A 55-year-old Lexington woman who researched various fatal poisons on the internet was sentenced to 30 years in prison Friday for killing her her husband.
Kimberly Groh, who will be in her late 70s or 80s when she finally gets out of prison, had pleaded guilty to voluntary manslaughter earlier in the week and was sentenced by S.C. Judge Walton McLeod after a hearing that lasted nearly four hours. She was originally charged with murder.
“Tragic does not do it (this case) justice — the damage here cannot be quantified by words,” McLeod told the court just before sentencing Groh, according to an 11th Circuit Solicitor’s office press release.
On Nov. 30, 2016, Groh’s husband of eight years, Michael Bryan, a master plumber and avid hunter and fisherman, died of a single gunshot wound to the heart in a bedroom of the couple’s two-story home at 805 Corley St.
Before Groh was sentenced, 11th Circuit Solicitor’s prosecutors presented detailed evidence in a power-point that showed Groh had tried to cash in a $500,000 life insurance policy on him right after his death.
Groh’s attorney, Jerry Finney, in an interview late Friday told a State newspaper reporter that Groh “never collected a dime of any life insurance policy.” As for Groh’s trying to cash it in after her husband’s death, Finney said that after a traumatic death, Groh was unsure as to how much time she had to collect on the policy and wanted to be sure “she had checked the right boxes.”
During Friday’s hearing, prosecutors also showed some of the results of Groh’s internet searches on her iPhone and computer. made in the month before he died. The searches included “Ways to poison spouse without detection,” ‘Top Ten Most Deadly Poisons Known to Mankind,” “Buy Zyklon B,” “Buy Arsenic,” “How much arsenic will kill a human?,” “What is a deadly dose of Arsenic,” “load a .223 rifle” and “How to shoot a Winchester .223.”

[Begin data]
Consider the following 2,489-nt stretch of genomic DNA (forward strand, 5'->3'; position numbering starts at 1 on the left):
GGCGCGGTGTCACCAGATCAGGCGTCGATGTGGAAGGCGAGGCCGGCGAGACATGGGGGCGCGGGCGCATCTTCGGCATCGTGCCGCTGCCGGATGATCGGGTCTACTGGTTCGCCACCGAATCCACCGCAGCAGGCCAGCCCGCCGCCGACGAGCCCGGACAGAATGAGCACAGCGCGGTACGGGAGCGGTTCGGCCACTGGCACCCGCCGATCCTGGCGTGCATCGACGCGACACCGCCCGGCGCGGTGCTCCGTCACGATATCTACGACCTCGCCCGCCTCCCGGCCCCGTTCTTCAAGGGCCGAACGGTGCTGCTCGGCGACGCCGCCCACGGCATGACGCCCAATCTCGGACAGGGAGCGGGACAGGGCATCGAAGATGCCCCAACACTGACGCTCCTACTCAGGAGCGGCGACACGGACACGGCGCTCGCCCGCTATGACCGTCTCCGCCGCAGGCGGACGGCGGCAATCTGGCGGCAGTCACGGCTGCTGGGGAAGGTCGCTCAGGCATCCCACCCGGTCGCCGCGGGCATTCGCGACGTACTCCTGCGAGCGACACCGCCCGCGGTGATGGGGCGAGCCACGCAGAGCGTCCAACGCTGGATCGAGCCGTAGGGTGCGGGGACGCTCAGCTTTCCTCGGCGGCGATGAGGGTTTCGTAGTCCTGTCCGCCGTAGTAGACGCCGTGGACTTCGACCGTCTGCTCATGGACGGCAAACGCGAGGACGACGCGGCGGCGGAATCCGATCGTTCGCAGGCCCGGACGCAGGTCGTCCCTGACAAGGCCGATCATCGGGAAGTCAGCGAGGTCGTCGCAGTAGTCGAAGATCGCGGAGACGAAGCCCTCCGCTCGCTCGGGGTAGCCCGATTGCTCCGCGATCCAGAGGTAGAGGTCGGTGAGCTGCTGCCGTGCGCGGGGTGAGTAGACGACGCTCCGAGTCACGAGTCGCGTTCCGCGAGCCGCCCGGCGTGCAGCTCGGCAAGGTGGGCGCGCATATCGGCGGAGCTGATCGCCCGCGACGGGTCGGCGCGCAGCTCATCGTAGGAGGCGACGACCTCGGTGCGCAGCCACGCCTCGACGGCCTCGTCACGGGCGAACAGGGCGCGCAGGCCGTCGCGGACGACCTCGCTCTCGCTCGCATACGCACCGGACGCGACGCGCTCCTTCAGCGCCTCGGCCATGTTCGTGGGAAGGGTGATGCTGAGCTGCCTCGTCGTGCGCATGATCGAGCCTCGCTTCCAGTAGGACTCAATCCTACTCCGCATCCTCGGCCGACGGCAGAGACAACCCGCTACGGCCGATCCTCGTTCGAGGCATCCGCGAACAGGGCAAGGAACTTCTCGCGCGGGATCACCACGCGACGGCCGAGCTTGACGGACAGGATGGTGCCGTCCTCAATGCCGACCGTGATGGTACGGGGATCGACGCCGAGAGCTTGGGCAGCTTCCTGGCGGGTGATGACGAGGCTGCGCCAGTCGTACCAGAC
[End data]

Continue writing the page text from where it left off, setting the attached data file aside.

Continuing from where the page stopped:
Eventually, Groh obtained a .223 Winchester rifle and used it to kill her husband, prosecutors said.
Police became suspicious of the death in part because Groh gave inconsistent statements after the shooting, including that her husband was lying on his side when he was shot.
But a blood spatter and crime scene expert, former State Law Enforcement Division agent Steven Derrick, was ready to testify that his analysis of the death room showed that Groh was standing at the foot of the bed and her husband was sitting upright when shot in the chest, prosecutors said.
Groh’s DNA was also found on the trigger of the .223 rifle but no DNA from her husband was found on the trigger, according to evidence.
Groh originally was charged with murder but prosecutors said they agreed to her plea to voluntary manslaughter, which carries a maximum of 30 years in prison, to spare family on both sides the pain of a trial.
Eleventh Circuit Solicitor Rick Hubbard said in a press release, “This was a premeditated and callous crime. We hope this sentence affords some measure of closure for the family.”
Eleventh Circuit prosecutors handling the case were Suzanne Mayes and Robby McNair.
McNair said, “This case has taken an emotional toll on everyone involved, especially the family of Michael Bryan. We appreciate their trust in our office and the judicial system. It has been a long road and we are immensely satisfied to see justice served today.”
According to the press release, Michael Bryan’s son, John Bryan, told the court Friday that “not a day goes by that I don’t think about working with my hero.” Bryan noted that he and other family members are seeking “peace … peace that I will find from justice in this courtroom.”
Groh’s lawyer Finney said his client is a “good person” who worked on community projects such as trying to alleviate the plight of the homeless. Both she and her late husband were good Christians, and he loved his wife very much, Finney said.
“I hope that now we have closed the matter, people can start to heal,” Finney said.
Groh has been on house arrest for four years, and that will be applied to her 30 year sentence.
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